One thing that has happened due to metal plates in this gym :I are scratches. I don’t know if they are below surface. I am surprised it happened this easily although I know plastic/rubber plates are recommended only. I wonder if it happened because someone put metal plates on it without the clip or collar on top because the scratches are farther along the sleeve. Here are two pictures.
Anything I can do? Are the scratches greater than expected for a chrome sleeve?
Metal plates will do that to any finish. For fractional plates, it’s best to use rubber or other coated plates, not the generic steel plates that you find in sporting good stores. They’ll ruin sleeves with any lift, but when you Olympic lift with them, they have a tendency to spin on their own, not with the sleeves, so they just dig in. I wouldn’t say it’s any worse than could be expected… do you share this bar with people? People don’t always treat other people’s gear with the same respect they would their own.
Best you can do is prevent it from getting any worse by either getting better change plates, or by pinning them down with the bumpers rather than putting them outside the collars. Also, take a little care in putting them on and off if you’re going to use steel. Don’t just drag them down the sleeve, lift them up a little. My Chan looks just like your bar, and I don’t even Oly with that one.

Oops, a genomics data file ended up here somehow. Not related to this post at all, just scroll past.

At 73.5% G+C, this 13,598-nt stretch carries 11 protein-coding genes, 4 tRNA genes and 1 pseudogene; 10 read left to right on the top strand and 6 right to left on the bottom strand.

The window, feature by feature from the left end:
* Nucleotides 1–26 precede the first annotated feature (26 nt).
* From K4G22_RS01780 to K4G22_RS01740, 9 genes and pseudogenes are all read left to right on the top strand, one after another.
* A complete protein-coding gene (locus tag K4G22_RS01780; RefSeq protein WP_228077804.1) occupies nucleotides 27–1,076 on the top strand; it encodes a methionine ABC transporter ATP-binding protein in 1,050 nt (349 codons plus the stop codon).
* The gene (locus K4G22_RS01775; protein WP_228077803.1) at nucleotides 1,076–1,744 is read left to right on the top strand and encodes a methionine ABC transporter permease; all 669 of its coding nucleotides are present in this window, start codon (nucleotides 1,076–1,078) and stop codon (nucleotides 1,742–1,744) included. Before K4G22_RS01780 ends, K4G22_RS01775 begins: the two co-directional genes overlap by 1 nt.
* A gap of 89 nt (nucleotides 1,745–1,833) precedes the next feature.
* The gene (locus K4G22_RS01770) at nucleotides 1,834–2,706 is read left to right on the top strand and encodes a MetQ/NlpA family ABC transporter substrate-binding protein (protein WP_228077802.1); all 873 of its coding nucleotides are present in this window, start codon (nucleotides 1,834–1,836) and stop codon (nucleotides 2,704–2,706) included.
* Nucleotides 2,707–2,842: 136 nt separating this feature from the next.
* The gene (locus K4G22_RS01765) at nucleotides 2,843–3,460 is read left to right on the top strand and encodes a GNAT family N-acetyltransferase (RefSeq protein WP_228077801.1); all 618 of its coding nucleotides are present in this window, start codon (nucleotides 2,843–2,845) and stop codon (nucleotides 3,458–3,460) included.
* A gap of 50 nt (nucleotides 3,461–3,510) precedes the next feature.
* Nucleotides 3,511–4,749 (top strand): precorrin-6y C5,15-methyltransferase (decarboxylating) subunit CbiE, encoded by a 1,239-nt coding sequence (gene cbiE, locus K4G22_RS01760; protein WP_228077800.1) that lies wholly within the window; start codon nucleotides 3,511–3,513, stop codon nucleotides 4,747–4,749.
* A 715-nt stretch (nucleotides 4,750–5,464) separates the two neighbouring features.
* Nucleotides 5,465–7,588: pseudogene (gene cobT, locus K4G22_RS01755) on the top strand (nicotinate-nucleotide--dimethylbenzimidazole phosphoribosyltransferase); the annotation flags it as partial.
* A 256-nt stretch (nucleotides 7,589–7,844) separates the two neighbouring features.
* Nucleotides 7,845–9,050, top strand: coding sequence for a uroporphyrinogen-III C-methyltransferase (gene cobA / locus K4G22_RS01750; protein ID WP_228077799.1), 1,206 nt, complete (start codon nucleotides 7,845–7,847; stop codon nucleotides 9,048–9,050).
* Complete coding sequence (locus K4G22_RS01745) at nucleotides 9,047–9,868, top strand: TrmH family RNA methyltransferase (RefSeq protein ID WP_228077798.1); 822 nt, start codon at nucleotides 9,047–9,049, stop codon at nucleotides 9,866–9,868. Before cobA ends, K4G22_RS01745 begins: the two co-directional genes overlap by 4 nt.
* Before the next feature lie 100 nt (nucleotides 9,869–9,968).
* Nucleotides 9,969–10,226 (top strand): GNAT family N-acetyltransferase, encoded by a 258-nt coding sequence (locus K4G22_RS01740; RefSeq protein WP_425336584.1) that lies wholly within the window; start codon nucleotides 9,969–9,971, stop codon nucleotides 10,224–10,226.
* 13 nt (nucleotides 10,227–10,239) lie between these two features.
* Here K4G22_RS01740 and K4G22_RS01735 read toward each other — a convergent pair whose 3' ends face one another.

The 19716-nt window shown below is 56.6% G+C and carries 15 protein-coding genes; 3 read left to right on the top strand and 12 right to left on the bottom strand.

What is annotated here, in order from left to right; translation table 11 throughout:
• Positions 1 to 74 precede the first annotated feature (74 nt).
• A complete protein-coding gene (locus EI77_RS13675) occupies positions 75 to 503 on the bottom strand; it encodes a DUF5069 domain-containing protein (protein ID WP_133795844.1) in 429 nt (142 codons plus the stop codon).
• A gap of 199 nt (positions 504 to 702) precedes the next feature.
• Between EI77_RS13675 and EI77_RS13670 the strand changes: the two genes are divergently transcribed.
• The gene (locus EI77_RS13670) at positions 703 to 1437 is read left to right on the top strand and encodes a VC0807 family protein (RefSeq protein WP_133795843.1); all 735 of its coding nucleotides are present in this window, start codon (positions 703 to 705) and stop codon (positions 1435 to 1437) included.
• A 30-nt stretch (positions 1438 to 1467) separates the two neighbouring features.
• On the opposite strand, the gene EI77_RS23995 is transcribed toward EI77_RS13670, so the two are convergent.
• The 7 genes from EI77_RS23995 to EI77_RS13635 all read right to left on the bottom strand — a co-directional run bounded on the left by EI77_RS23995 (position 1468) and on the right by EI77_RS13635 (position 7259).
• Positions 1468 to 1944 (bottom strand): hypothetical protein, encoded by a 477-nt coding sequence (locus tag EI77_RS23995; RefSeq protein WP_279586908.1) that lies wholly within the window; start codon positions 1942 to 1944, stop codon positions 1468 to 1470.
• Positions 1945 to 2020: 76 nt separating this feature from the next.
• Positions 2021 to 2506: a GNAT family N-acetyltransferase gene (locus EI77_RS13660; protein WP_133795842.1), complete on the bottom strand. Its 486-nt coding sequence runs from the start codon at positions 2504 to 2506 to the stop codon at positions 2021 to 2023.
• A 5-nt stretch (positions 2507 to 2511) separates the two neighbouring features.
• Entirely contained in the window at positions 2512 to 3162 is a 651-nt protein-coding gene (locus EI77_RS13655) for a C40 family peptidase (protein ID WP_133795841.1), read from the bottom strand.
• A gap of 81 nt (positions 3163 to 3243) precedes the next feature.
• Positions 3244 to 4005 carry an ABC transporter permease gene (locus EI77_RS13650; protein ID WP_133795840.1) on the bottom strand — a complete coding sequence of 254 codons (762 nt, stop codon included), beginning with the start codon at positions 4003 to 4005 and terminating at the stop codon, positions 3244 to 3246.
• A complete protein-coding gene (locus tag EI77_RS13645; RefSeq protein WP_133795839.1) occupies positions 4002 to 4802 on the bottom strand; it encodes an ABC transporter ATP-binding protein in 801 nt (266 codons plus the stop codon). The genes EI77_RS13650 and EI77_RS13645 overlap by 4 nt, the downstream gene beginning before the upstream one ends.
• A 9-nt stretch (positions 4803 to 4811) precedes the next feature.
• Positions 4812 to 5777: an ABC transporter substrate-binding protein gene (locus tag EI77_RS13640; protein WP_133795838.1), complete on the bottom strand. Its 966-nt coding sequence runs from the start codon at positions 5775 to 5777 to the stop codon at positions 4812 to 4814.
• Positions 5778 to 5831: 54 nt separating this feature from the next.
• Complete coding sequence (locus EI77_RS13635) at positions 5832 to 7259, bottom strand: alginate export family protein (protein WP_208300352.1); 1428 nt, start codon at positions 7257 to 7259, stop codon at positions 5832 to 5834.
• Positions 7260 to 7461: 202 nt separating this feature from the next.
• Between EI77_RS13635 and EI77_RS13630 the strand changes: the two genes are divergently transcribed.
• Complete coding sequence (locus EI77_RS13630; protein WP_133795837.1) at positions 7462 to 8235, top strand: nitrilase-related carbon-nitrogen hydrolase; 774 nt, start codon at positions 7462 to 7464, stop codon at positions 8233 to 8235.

And oh, you’re not ruining the steel, it’s just the finish. Those change plates are like casted iron, they aren’t as hard as the bar’s steel.
A great review as always. A tech query follows as always. Did you ever take a bar apart and measure the clearance between the bushing and the bar shaft. This is for bushing bars only. For all other applications the clearance between shaft and bushing is between 0.001″-0.002″. However it just occurred to me that all these applications involve the shaft being mechanically powered. e.g. pump by a motor, automobile transmission shaft by the engine etc. The motion between bar shaft and bushing is powered purely by inertia of the weights. (i.e. the weights make the sleeves stay at rest while the hands rotate the shaft relative to the sleeve). I would love some info on this. You might need a set of really good calipers with an accuracy of 0.001″ if doing this yourself.
My calipers are decent, but not decent enough to do thousandths of an inch I don’t think. The measurements I take all require metric, and I know they are hundredths of a mm. However, of the bars I’ve pulled apart (and this isn’t one of them), I have never even thought of taking that specific measurement. It wouldn’t be very useful information to me or anyone (except you, of course lol.) I generally measure shaft and sleeve diameter, knurl distance from sleeve, shoulder width, stuff like that. When I pull apart bars, it’s just to make sure there isn’t anything weird of questionable going on under the hood.